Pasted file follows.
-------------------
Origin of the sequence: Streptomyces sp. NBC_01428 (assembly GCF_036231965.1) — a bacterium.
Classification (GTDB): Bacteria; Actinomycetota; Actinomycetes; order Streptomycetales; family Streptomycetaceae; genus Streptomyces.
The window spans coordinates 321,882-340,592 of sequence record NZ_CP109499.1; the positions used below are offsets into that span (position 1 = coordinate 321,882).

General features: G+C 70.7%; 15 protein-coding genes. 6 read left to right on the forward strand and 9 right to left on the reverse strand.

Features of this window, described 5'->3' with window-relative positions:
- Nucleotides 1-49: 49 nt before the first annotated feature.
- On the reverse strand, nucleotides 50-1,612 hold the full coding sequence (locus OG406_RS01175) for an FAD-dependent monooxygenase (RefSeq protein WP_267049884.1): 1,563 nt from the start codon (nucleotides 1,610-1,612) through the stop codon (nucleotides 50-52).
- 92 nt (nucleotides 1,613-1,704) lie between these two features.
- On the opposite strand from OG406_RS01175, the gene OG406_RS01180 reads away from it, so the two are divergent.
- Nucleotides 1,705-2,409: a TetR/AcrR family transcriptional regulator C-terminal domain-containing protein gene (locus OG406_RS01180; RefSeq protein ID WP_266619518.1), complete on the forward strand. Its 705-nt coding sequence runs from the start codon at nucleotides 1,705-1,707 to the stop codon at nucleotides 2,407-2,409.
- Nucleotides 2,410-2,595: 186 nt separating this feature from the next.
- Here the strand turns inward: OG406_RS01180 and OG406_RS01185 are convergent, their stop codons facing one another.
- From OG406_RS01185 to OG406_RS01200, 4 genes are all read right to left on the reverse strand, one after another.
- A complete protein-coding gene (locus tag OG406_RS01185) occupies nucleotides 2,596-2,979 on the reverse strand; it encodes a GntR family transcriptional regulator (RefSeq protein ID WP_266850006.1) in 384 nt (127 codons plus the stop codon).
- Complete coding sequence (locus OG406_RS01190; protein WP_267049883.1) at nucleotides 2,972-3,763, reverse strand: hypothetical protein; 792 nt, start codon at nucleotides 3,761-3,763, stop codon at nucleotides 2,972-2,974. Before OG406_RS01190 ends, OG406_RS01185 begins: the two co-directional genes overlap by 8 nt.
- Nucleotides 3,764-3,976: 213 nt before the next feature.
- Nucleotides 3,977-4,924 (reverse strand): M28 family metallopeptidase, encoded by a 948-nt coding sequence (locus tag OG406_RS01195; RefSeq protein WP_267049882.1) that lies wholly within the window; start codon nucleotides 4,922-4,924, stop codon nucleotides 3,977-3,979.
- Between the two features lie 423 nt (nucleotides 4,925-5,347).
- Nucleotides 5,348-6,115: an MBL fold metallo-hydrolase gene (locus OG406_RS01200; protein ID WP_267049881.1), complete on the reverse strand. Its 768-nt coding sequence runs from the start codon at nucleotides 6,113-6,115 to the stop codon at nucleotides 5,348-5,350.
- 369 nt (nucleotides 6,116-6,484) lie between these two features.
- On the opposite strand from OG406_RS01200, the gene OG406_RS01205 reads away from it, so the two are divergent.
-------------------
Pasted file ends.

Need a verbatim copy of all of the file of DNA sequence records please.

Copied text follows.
Origin of the sequence: Streptomyces sp. NBC_01428 (assembly GCF_036231965.1) — a bacterium.
Classification (GTDB): Bacteria; Actinomycetota; Actinomycetes; order Streptomycetales; family Streptomycetaceae; genus Streptomyces.
The window spans coordinates 321,882-340,592 of sequence record NZ_CP109499.1; the positions used below are offsets into that span (position 1 = coordinate 321,882).

General features: G+C 70.7%; 15 protein-coding genes. 6 read left to right on the forward strand and 9 right to left on the reverse strand.

Features of this window, described 5'->3' with window-relative positions:
- Nucleotides 1-49: 49 nt before the first annotated feature.
- On the reverse strand, nucleotides 50-1,612 hold the full coding sequence (locus OG406_RS01175) for an FAD-dependent monooxygenase (RefSeq protein WP_267049884.1): 1,563 nt from the start codon (nucleotides 1,610-1,612) through the stop codon (nucleotides 50-52).
- 92 nt (nucleotides 1,613-1,704) lie between these two features.
- On the opposite strand from OG406_RS01175, the gene OG406_RS01180 reads away from it, so the two are divergent.
- Nucleotides 1,705-2,409: a TetR/AcrR family transcriptional regulator C-terminal domain-containing protein gene (locus OG406_RS01180; RefSeq protein ID WP_266619518.1), complete on the forward strand. Its 705-nt coding sequence runs from the start codon at nucleotides 1,705-1,707 to the stop codon at nucleotides 2,407-2,409.
- Nucleotides 2,410-2,595: 186 nt separating this feature from the next.
- Here the strand turns inward: OG406_RS01180 and OG406_RS01185 are convergent, their stop codons facing one another.
- From OG406_RS01185 to OG406_RS01200, 4 genes are all read right to left on the reverse strand, one after another.
- A complete protein-coding gene (locus tag OG406_RS01185) occupies nucleotides 2,596-2,979 on the reverse strand; it encodes a GntR family transcriptional regulator (RefSeq protein ID WP_266850006.1) in 384 nt (127 codons plus the stop codon).
- Complete coding sequence (locus OG406_RS01190; protein WP_267049883.1) at nucleotides 2,972-3,763, reverse strand: hypothetical protein; 792 nt, start codon at nucleotides 3,761-3,763, stop codon at nucleotides 2,972-2,974. Before OG406_RS01190 ends, OG406_RS01185 begins: the two co-directional genes overlap by 8 nt.
- Nucleotides 3,764-3,976: 213 nt before the next feature.
- Nucleotides 3,977-4,924 (reverse strand): M28 family metallopeptidase, encoded by a 948-nt coding sequence (locus tag OG406_RS01195; RefSeq protein WP_267049882.1) that lies wholly within the window; start codon nucleotides 4,922-4,924, stop codon nucleotides 3,977-3,979.
- Between the two features lie 423 nt (nucleotides 4,925-5,347).
- Nucleotides 5,348-6,115: an MBL fold metallo-hydrolase gene (locus OG406_RS01200; protein ID WP_267049881.1), complete on the reverse strand. Its 768-nt coding sequence runs from the start codon at nucleotides 6,113-6,115 to the stop codon at nucleotides 5,348-5,350.
- 369 nt (nucleotides 6,116-6,484) lie between these two features.
- On the opposite strand from OG406_RS01200, the gene OG406_RS01205 reads away from it, so the two are divergent.